The best person to sell a new job to a candidate is the one who is actually doing the job right now. Selling by brochure, by company values, or by marketing material is simply less effective.
Instinctively we all agree with this, but how do we know it is true?. Surely there is value to selling the company hard, and creating some excitement about the position. Well, there is actual research to back the idea that an honest approach is the best approach.
The psychological concept that underlies this is Affective Forecasting
. It says that we are generally very bad at predicting our future emotional states. We tend on average to overestimate how bad we would feel if something bad, like a job loss, were to actually happen, and also how good we would feel if something good happened, like getting a great job.
The same goes for the perception of the job at interview. Hiring managers with a candidate in front of them will often drag out the company brochure, go into selling mode, and deliver up the line about ‘People are our most important asset!’. They do this in the belief that it creates excitement, builds momentum, and sells the job to the candidate.
To an extent it does, but the affective forecasting notion turns this on its head. It says that selling-by-dream encourages the interviewee to simulate an imaginary world in which they are very successful on the job.
This kind of personal simulation is more than likely going to be highly inaccurate, not only because of our tendency to exaggerate the good, but also because the focus is entirely on a well-written brochure that sells the company hard. Expectations will be raised beyond the ability of the company to deliver, and the interviewer will have set the stage for the employee’s subsequent disappointment.
On the other hand, if someone in the company gives the candidate an accurate description of their future daily work, including all the challenges, they are much more likely buy into the real job because their imagination is not running freely. The description is based on the real world, and no fantasy element is involved.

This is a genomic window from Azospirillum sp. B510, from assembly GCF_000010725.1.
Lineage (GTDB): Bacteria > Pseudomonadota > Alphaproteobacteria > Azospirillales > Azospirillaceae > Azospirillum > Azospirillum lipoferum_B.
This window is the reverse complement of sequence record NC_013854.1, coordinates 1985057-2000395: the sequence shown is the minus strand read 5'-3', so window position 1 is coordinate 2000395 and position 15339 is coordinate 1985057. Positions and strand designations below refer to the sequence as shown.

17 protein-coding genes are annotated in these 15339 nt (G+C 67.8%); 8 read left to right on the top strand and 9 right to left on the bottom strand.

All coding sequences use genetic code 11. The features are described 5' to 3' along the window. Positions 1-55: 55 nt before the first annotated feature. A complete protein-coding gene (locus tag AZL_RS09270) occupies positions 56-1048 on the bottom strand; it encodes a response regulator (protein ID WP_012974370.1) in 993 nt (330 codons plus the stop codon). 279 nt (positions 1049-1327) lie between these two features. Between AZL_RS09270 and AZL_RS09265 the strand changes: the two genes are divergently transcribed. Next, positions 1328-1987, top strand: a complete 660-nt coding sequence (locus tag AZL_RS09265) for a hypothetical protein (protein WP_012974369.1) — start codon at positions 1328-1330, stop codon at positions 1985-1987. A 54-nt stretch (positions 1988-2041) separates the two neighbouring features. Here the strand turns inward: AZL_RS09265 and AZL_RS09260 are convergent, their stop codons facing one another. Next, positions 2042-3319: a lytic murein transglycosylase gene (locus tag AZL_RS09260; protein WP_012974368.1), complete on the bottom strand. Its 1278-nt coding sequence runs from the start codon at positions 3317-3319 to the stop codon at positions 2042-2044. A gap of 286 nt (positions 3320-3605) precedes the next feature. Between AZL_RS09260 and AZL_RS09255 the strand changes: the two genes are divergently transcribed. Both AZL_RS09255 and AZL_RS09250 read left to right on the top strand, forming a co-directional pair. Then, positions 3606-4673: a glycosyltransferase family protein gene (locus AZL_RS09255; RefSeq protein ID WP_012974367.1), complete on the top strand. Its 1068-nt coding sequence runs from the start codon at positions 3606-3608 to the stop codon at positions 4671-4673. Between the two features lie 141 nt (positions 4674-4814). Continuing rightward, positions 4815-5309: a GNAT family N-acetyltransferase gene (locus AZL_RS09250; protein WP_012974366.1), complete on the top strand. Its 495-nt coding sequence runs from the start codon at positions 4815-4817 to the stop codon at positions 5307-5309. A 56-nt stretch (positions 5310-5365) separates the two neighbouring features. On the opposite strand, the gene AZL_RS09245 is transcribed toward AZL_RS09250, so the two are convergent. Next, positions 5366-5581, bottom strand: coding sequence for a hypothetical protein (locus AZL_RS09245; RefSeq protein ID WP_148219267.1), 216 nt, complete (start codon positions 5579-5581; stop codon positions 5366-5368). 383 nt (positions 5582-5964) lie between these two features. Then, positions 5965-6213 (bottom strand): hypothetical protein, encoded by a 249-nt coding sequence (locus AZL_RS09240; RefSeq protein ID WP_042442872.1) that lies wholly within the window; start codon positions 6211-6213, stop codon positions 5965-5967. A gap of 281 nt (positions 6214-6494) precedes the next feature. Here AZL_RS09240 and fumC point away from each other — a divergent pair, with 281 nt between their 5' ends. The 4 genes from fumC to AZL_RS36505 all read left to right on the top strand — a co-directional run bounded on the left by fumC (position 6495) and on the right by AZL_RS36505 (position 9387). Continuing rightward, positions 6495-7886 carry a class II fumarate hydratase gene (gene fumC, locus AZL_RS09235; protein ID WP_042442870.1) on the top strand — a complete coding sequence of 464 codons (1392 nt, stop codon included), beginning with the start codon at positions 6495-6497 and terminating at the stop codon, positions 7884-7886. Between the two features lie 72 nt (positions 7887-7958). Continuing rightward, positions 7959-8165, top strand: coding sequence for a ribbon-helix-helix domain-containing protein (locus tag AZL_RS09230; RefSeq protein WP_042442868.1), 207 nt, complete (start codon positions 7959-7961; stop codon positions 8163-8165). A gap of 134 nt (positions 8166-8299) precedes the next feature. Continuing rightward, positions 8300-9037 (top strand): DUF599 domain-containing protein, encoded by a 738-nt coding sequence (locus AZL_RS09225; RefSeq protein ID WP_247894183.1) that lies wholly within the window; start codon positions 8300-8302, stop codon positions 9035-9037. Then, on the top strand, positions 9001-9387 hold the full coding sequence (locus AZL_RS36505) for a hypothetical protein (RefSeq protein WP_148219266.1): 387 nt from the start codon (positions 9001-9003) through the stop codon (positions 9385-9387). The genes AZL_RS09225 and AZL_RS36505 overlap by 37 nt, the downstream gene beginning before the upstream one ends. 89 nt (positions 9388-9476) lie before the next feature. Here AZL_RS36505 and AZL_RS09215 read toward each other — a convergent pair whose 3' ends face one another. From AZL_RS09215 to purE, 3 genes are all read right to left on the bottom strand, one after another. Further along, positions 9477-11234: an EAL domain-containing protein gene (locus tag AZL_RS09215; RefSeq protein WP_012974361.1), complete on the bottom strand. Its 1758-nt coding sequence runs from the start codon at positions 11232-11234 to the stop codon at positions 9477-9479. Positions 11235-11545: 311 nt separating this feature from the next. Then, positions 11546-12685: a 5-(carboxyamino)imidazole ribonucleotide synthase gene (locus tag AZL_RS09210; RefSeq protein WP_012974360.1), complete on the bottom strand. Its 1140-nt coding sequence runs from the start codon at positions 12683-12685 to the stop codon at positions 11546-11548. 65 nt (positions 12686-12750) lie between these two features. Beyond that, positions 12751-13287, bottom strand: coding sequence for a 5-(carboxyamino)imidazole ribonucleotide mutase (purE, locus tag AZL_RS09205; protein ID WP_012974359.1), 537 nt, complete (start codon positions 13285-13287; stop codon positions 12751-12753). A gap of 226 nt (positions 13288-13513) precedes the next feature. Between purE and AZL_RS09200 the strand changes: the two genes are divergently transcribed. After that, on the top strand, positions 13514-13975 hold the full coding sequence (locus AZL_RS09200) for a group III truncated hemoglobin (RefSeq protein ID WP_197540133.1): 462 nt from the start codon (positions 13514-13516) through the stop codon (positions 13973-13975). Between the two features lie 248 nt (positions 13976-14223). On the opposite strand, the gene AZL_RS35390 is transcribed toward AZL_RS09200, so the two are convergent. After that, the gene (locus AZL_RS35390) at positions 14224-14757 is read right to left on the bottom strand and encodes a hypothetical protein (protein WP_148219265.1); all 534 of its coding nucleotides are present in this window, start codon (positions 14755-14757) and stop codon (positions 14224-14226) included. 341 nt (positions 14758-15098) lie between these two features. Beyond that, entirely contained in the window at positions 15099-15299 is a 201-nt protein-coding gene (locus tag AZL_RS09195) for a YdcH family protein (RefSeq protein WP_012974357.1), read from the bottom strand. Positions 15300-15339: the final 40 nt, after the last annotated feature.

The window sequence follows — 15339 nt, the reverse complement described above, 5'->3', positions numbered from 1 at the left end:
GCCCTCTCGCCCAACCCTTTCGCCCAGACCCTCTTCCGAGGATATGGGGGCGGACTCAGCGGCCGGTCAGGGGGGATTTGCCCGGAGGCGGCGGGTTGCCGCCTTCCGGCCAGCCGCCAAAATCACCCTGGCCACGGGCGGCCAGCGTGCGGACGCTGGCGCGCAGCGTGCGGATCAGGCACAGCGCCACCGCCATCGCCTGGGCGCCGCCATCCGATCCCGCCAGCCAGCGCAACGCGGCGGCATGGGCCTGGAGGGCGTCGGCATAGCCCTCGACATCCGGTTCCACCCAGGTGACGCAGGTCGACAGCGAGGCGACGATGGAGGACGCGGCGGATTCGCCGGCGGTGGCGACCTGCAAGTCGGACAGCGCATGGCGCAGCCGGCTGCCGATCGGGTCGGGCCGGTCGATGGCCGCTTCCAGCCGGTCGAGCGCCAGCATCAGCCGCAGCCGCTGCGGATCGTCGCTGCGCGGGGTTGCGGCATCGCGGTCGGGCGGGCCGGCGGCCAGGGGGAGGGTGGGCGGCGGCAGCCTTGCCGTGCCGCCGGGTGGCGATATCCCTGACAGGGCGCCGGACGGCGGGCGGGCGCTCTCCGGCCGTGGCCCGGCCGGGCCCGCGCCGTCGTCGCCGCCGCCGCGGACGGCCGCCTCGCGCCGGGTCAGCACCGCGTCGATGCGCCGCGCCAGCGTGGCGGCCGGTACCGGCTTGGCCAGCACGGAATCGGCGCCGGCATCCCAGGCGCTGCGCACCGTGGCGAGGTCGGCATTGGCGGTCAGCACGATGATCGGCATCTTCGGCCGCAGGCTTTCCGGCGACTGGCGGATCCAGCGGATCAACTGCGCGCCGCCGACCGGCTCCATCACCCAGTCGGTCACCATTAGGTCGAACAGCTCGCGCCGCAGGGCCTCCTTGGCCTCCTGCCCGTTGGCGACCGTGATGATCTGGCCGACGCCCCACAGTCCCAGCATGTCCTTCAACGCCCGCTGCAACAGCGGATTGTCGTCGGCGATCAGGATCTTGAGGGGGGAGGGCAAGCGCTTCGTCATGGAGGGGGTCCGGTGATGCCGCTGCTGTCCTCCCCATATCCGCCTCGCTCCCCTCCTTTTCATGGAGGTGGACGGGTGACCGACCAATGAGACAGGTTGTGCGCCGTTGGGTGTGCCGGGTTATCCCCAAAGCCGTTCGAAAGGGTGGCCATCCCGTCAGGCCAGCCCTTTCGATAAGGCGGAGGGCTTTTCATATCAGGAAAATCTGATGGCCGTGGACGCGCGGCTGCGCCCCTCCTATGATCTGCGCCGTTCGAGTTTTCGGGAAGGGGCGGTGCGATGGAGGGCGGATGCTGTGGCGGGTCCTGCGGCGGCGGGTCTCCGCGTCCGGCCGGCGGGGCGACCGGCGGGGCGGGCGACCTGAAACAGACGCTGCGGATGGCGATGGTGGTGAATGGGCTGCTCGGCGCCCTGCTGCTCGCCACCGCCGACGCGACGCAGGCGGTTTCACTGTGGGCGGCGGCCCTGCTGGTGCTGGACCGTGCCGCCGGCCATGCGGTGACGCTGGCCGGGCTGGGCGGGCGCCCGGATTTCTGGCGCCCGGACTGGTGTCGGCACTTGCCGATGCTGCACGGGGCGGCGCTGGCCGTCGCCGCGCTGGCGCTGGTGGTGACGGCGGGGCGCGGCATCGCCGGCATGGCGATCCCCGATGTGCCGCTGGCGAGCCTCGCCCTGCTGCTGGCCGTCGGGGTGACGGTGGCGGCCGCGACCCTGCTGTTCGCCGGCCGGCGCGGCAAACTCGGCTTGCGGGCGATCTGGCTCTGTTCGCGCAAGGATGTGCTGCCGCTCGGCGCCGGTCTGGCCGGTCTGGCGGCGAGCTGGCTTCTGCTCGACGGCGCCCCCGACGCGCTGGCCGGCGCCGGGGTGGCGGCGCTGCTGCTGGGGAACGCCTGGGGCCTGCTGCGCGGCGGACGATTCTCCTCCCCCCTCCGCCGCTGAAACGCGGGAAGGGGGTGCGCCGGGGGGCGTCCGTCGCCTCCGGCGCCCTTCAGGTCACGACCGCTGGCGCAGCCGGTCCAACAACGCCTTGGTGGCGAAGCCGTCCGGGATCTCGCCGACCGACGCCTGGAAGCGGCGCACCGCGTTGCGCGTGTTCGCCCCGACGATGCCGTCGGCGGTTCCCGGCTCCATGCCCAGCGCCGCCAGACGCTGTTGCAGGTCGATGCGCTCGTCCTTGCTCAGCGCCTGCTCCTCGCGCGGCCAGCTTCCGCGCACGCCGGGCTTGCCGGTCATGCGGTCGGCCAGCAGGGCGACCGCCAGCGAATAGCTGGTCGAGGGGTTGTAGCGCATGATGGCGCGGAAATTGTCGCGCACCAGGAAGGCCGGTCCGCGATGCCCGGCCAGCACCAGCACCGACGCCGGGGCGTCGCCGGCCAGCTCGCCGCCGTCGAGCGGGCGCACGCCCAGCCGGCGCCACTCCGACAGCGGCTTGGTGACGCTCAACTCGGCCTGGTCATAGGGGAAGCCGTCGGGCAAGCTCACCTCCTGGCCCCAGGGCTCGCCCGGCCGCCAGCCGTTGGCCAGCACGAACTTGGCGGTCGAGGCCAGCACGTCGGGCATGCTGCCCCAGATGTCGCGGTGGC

It works well because the person, or manager, giving the description is likely to be similar to the candidate. If the candidate is a finance professional then the interviewer is going to be the Finance Manager. So the candidate is likely to feel that if interviewer likes the job, then he will too, because their values and business approaches are likely to be similar to each other. The same applies to hiring engineers, production staff, or marketing professionals.
In the case of outcomes that are very negative for us, affective forecasting is a good illustration of the idea that it is always darkest before the dawn
The doom and gloom in US and European markets has seeped into China
, and a there is a growing unease in the working population. This unease is justified as export-dependent countries are going to be hammered in 2009. In low technology industries they already have.
Affective forecasting tells us that the gradual realization that China also faces an economic crisis will cause the population to overestimate its duration. They will slow, or stop, their spending, and extend the duration of the crisis. The fact that the information has been held back means that people in China are getting all the bad news in a more compressed time-frame. The shock is that much greater. The light at the end of the tunnel
simply cannot be seen.
Clearly you have a recipe for lower company morale, and for most of us it’s here already.
The solution is a more honest, more detailed appraisal of the reality on the ground. China is in a better position than most countries, with huge financial reserves to spend on job-creating infrastructure. Companies here are necessarily in a better position too.
For overseas countries, the worst has already happened for many people, and for the rest of the population in those countries we can see that most of the elements of the solution are already in place; in the US anyway.
People overseas have already slowed spending, already lost their homes, already lost their jobs. They are hunkering down for tough times ahead. Meanwhile, governments around the world have lowered taxes, increased infrastructure spending, and lowered interest rates. Now we suffer through the next year as these measures take effect, and the slack in the economy is taken up.
Affective forecasting is useful for companies because it confirms that an honest appraisal of the current situation is the best way to maintain morale. More importantly, it implies that staff will suffer less if they know what it is that they should do to solve the company’s crisis ie. their personal contribution.
Tell your staff how it is, but be sure to tell them how the company plans to get out of the crisis, and what each person’s contribution will be.
This is the light at the end of the tunnel.